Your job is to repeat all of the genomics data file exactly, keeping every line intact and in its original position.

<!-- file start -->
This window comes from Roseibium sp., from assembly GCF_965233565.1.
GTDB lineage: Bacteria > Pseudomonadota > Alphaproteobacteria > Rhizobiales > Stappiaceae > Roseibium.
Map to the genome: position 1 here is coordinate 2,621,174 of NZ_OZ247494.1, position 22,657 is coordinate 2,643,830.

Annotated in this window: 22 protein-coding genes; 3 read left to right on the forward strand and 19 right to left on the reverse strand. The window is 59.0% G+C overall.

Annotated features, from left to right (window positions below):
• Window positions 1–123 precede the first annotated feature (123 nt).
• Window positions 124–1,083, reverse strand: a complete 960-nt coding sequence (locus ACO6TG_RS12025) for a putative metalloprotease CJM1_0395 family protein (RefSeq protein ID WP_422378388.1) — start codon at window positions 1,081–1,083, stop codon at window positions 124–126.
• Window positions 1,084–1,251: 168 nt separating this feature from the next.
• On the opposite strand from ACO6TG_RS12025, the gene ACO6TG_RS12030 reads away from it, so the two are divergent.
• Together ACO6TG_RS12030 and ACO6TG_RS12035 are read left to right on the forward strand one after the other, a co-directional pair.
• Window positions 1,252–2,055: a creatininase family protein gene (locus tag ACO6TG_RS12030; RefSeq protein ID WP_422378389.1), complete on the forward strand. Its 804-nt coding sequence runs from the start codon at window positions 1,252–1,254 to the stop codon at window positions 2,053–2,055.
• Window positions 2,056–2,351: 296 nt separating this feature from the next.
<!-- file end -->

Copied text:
This window comes from Roseibium sp., from assembly GCF_965233565.1.
GTDB lineage: Bacteria > Pseudomonadota > Alphaproteobacteria > Rhizobiales > Stappiaceae > Roseibium.
Map to the genome: position 1 here is coordinate 2,621,174 of NZ_OZ247494.1, position 22,657 is coordinate 2,643,830.

Annotated in this window: 22 protein-coding genes; 3 read left to right on the forward strand and 19 right to left on the reverse strand. The window is 59.0% G+C overall.

Annotated features, from left to right (window positions below):
• Window positions 1–123 precede the first annotated feature (123 nt).
• Window positions 124–1,083, reverse strand: a complete 960-nt coding sequence (locus ACO6TG_RS12025) for a putative metalloprotease CJM1_0395 family protein (RefSeq protein ID WP_422378388.1) — start codon at window positions 1,081–1,083, stop codon at window positions 124–126.
• Window positions 1,084–1,251: 168 nt separating this feature from the next.
• On the opposite strand from ACO6TG_RS12025, the gene ACO6TG_RS12030 reads away from it, so the two are divergent.
• Together ACO6TG_RS12030 and ACO6TG_RS12035 are read left to right on the forward strand one after the other, a co-directional pair.
• Window positions 1,252–2,055: a creatininase family protein gene (locus tag ACO6TG_RS12030; RefSeq protein ID WP_422378389.1), complete on the forward strand. Its 804-nt coding sequence runs from the start codon at window positions 1,252–1,254 to the stop codon at window positions 2,053–2,055.
• Window positions 2,056–2,351: 296 nt separating this feature from the next.